Other Functional Adaptations
The subject matter of this book is multi-dimensionally related in so many different ways that it is difficult to accommodate it logically in a one-dimensional, linearly proceeding text representation. The organization of the subject material into chapters and sections has therefore been somewhat arbitrary. Frequent cross references help to restore some of the multi-dimensionality. There are nevertheless topics which do not fit easily into the linear text sequence, some of these have been gathered in this chapter under the heading Other Functional Adaptations The chapter has thus become rather a collection of odds and ends. Functional adaptation is a very attractive topic for botanists who are interested in xylem evolution, but it tempts many to walk on thin ice. Arber (1920) wrote: “One of the unfortunate results, which followed the publication of The Origin of Species, was the acutely teleological turn thus given to the thoughts of biologists. On the theory that every existing organ and structure either has, or has had in the past, a special adaptive purpose and “survival value,” it readily becomes a recognized habit to draw deductions as to function from structure, without checking such deductions experimentally.” Too many structural features have more than a single function, and too many functions depend on several factors, correlations become therefore easily unreliable and one begins to speculate wildly. But there is more to it: random mutations may produce structural features that are functionally rather unimportant. It is rather futile to try to interpret such features for their adaptive value (van Steenis 1969; Baas 1976). Nevertheless, we must learn a great deal more about wood function before we can begin to speculate about adaptation. I suppose we are all entitled to a certain amount of speculation, although I normally prefer to reduce questions to basic simplicity which makes them accessible to experimental tests. This chapter is the place where I have most often disregarded my principle.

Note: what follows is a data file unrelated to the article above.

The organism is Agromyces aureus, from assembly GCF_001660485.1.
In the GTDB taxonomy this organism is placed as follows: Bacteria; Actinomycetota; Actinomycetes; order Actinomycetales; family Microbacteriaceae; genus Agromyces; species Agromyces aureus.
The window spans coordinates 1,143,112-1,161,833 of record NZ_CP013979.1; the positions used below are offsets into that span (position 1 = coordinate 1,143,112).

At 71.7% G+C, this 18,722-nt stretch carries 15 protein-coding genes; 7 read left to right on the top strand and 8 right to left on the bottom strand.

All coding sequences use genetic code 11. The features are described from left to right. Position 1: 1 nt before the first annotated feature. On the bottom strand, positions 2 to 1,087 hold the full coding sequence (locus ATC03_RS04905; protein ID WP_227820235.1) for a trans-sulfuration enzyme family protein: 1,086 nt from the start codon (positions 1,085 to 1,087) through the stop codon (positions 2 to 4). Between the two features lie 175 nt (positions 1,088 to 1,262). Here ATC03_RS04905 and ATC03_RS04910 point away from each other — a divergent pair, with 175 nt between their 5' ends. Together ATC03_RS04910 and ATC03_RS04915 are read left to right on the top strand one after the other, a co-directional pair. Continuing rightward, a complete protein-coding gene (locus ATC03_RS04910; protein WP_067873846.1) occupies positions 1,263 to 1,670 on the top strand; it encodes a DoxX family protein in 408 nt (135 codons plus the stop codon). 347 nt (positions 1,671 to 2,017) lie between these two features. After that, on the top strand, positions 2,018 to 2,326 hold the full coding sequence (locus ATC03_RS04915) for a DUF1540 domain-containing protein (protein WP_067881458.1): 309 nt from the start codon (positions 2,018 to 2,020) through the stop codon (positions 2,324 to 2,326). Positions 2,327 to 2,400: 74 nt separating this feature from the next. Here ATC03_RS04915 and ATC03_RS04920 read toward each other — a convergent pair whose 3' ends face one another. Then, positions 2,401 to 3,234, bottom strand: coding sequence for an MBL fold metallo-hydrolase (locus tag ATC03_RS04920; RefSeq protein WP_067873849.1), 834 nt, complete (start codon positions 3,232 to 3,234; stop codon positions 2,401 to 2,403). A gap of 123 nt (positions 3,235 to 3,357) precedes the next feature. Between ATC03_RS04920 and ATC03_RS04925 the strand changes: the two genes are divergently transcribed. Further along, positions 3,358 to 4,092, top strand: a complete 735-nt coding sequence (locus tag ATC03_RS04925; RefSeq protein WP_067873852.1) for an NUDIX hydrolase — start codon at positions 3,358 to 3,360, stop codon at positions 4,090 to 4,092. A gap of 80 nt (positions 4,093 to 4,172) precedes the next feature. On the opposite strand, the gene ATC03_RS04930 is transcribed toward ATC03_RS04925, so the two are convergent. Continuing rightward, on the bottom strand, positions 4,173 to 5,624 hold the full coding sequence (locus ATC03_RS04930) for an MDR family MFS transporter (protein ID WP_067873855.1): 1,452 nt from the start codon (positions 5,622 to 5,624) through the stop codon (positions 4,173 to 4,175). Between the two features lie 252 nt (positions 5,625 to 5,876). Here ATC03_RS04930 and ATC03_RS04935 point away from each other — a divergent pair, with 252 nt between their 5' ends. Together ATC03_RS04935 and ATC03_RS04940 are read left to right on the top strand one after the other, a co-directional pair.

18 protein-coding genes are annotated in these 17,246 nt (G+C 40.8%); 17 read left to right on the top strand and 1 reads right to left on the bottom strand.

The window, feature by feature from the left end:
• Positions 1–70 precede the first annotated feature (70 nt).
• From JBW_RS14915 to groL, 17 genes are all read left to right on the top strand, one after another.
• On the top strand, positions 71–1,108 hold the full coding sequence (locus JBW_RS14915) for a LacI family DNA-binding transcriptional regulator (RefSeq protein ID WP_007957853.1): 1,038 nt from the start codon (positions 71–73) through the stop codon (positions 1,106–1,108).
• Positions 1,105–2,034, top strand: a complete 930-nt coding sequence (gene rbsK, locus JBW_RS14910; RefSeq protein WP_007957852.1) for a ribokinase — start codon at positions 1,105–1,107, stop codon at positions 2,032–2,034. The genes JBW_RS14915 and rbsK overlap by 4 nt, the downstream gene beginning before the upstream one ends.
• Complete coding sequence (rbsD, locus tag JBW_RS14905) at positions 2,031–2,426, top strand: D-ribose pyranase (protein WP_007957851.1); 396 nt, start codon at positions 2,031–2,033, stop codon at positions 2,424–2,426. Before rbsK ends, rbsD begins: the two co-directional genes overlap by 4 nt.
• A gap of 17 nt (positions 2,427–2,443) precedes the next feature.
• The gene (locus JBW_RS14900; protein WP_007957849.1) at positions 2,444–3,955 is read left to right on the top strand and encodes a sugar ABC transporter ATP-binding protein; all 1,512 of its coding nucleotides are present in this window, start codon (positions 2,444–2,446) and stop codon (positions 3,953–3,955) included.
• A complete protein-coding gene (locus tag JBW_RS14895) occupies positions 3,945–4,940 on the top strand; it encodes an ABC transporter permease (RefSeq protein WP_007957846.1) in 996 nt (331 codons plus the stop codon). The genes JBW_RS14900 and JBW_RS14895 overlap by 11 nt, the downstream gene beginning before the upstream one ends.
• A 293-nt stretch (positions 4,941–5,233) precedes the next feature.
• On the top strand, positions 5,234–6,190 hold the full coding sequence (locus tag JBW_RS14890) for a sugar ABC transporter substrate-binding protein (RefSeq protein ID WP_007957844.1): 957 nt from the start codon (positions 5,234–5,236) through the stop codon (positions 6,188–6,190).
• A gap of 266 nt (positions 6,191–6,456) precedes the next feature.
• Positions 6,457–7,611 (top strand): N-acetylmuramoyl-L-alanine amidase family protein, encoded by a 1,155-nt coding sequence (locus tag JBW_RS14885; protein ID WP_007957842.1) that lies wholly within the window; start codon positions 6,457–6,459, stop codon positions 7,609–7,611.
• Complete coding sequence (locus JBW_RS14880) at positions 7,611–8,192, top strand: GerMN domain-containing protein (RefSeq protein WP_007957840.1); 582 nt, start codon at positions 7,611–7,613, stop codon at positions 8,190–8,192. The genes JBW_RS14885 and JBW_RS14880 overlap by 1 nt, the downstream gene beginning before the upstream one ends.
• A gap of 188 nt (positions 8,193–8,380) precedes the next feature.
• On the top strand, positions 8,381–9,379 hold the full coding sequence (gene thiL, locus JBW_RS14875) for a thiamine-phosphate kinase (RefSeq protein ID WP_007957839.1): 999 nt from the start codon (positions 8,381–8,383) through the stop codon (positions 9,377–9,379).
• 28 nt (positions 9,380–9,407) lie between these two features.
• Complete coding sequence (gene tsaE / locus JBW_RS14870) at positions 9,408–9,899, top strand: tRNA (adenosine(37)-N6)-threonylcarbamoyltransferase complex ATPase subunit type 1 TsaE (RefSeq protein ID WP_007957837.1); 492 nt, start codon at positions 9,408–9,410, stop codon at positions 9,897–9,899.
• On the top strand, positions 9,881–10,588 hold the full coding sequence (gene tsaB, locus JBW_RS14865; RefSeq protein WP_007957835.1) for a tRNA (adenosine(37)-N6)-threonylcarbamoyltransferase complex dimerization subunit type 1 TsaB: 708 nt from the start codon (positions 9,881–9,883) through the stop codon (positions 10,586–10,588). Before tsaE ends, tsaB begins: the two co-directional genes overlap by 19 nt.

KeywordsPhotosynthesis Perforation Eosin Poplar Betula
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